Opinion | End Forced Arbitration for Sexual Harassment. Then Do More.
On Nov. 1, more than 20,000 Google employees walked off the job in protest of the company’s handling of sexual misconduct. A week later, Google capitulated to some of the protesters’ key demands and announced the end to forced arbitration for its employees in relation to sexual harassment and assault claims. The very next day, Facebook followed suit with regard to sexual harassment claims. Microsoft, Uber and Lyft have taken similar steps in the past year.
Technology companies pride themselves on their cutting-edge, visionary nature. Now that they’ve taken the first step, here’s an opportunity for them to be early adopters, and national leaders, by making an even more impactful move: ending forced arbitration in relation to all employment-related disputes, not just sexual harassment. And given the extensive reach of these companies through their multitude of contractors, they should prohibit their contractors from forcing employees into arbitration, as well.
A quick refresher on why forced arbitration is so unfair to workers: Workers win less often in arbitration than in court, and when they do win, they get less money than they would in court. Arbitration is secret and shields wrongdoing from public view. There’s no right to appeal. Forced-arbitration provisions also usually bar class actions, which the Supreme Court blessed in a recent ruling allowing employers to force workers to waive their right to bring a group lawsuit, making it more daunting and difficult for people to sue their employers. And workers don’t genuinely agree to arbitration; they’re typically presented with a take-it-or-leave-it contract to sign if they want to put food on the table.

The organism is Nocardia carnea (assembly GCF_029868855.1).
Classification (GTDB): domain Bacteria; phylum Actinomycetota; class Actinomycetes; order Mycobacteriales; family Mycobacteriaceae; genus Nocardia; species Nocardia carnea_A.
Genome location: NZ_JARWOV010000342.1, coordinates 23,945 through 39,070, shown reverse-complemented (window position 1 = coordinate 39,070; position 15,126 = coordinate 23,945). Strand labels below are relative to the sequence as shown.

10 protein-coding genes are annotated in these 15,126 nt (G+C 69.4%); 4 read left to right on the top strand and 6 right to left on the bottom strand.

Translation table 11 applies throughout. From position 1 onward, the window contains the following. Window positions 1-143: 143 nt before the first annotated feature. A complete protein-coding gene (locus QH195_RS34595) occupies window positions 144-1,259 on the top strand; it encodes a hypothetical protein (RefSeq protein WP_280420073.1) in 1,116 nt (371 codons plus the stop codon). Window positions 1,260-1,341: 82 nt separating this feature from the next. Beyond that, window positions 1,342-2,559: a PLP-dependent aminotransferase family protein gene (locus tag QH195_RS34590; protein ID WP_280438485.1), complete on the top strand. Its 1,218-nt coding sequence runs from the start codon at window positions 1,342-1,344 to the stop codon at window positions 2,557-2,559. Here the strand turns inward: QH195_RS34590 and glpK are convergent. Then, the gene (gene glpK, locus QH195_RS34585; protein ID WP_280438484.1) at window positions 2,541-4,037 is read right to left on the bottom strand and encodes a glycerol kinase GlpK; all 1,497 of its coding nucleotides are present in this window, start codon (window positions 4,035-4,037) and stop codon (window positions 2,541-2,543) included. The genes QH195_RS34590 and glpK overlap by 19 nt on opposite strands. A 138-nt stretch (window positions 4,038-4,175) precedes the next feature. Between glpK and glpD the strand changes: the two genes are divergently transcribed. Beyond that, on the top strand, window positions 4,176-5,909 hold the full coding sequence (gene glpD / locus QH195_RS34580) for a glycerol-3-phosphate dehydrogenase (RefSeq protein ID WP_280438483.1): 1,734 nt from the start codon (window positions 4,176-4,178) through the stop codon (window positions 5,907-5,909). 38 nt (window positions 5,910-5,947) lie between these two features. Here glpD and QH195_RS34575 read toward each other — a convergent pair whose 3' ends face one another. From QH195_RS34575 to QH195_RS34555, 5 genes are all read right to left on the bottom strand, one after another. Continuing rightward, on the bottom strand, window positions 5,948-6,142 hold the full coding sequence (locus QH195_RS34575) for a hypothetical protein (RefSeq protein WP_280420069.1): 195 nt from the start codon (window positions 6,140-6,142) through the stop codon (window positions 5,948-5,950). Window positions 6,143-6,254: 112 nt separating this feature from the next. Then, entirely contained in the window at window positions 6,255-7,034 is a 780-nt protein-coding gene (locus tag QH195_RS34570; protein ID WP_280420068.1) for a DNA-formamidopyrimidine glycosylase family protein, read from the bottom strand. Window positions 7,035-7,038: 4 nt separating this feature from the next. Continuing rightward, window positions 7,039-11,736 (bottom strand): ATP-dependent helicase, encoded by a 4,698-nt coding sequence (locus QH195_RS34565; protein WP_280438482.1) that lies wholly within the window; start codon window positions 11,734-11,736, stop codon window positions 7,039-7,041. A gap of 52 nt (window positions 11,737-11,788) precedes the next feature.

These problems with forced arbitration make it especially abhorrent in cases of sexual harassment. Being objectified, degraded or groped — these are violations of a highly personal and particular nature. But race discrimination and wage theft are pretty bad, too. It’s also degrading to be told to “go back to Africa,” which is what a former Tesla employee says happened to him. It’s also offensive to be made to work dozens of weekly overtime hours for no pay.
Of course, workplace violations of different types are often intertwined: The same employers that permit or perpetrate sexual harassment also commit a host of other violations — underpaying workers, discriminating in other ways or preventing workers from organizing. A case I handled long ago captures this. A group of women who worked for a dry cleaner came to our office because they were underpaid, working 56 hours a week for subminimum wages and no overtime.